cover image The Districts: Stories of American Justice from the Federal Courts

The Districts: Stories of American Justice from the Federal Courts

Johnny Dwyer. Knopf, $27.95 (368p) ISBN 978-1-101-94654-1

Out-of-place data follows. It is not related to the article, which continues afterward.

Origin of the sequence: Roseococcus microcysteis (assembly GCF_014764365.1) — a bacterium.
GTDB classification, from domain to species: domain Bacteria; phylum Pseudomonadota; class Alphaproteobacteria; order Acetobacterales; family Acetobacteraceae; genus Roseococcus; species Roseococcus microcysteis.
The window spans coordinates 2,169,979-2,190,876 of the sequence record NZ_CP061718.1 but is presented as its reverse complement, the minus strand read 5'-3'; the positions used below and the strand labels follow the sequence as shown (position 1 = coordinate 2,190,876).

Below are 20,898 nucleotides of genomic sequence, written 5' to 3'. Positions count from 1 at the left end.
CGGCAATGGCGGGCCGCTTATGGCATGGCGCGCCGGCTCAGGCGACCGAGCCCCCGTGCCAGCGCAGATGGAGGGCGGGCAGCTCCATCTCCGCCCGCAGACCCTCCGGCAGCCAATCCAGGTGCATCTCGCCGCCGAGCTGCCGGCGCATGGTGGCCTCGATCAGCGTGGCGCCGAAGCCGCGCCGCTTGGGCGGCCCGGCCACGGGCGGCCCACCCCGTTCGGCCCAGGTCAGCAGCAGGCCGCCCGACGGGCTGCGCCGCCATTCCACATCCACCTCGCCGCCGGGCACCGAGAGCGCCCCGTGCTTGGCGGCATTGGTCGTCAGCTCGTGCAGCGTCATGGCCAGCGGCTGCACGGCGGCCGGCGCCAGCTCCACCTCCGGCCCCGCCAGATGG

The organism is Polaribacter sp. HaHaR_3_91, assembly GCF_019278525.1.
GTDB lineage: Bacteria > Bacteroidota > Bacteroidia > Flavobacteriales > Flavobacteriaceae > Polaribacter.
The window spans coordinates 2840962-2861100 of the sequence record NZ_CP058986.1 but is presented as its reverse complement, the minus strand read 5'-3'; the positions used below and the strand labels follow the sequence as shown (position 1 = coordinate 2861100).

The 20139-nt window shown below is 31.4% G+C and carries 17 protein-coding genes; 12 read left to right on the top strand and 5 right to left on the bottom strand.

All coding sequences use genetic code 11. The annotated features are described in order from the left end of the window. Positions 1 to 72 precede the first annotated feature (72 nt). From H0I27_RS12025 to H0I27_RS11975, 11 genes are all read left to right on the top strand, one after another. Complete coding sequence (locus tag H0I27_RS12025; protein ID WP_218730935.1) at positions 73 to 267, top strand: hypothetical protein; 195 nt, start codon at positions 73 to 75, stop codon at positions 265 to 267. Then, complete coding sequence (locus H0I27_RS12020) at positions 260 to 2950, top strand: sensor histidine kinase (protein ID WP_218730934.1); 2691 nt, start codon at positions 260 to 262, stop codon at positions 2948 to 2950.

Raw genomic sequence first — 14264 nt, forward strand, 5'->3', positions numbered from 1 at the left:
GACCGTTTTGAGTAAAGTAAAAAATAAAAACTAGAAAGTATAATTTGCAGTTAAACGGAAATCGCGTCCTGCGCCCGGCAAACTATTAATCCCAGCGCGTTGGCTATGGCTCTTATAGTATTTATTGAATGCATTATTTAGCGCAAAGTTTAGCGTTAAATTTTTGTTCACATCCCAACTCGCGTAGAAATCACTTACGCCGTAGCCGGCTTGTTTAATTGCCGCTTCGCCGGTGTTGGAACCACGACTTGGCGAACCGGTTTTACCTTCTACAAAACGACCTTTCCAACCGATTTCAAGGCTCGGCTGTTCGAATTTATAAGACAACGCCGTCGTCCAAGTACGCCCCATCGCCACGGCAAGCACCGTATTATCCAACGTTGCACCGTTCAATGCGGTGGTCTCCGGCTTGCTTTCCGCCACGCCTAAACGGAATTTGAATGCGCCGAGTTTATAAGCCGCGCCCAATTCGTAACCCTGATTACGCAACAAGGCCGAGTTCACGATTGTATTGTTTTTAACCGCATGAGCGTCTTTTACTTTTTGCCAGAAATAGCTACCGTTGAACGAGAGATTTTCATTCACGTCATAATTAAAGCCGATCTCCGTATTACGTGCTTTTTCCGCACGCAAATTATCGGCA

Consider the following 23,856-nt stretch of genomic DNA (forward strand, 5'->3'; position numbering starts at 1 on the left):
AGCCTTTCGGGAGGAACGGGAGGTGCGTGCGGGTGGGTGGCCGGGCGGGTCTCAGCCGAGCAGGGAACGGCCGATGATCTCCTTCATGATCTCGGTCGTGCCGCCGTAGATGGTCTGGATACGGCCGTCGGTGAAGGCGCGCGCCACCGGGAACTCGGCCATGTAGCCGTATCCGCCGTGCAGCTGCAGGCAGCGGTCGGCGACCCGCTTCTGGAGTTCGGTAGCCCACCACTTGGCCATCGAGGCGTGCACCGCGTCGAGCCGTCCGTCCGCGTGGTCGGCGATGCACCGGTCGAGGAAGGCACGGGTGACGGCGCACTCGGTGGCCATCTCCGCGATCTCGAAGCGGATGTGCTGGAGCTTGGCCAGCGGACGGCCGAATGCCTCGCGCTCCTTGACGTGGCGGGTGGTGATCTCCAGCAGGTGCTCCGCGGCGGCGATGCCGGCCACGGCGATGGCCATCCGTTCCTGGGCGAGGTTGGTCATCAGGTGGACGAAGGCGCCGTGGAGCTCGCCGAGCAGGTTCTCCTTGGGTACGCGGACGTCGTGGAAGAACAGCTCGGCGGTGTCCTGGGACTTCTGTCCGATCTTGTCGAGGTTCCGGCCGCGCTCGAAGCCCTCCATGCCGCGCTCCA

Journalist Dwyer (American Warlord) delivers a character-driven examination of New York City’s federal courts and the prosecutors, defense attorneys, judges, and jurors who make them run. His case studies, which are organized around the five “major categories of crime” (organized crime, drug trafficking, financial fraud, terrorism, and public corruption) prosecuted in Manhattan’s Southern District and Brooklyn’s Eastern District, mention such high-profile investigations as that of New York State assemblyman Sheldon Silver, who was convicted in 2018 on corruption charges, and Trump “fixer” Michael Cohen, who pleaded guilty to multiple crimes the same year. For the most part, however, Dwyer features defendants who aren’t household names. Among the most illuminating cases are those of Chevelle Nesbeth, an accused drug courier, and Imran Rabbani, a 17-year-old charged with attempting to support the Islamic State. Both trials hinge on legal nuances and showcase federal prosecutors and judges grappling with a defendant’s past, present, and potential future when making charging and sentencing decisions. Along the way, Dwyer also skillfully explains complex federal statutes, such as the Foreign Intelligence Surveillance Act, and traces shifting definitions of what constitutes criminal conduct in insider trading cases. Ultimately, he leaves it up to readers to decide whether justice is being served, but his balanced, sympathetic account demystifies and humanizes the criminal justice system. (Oct.)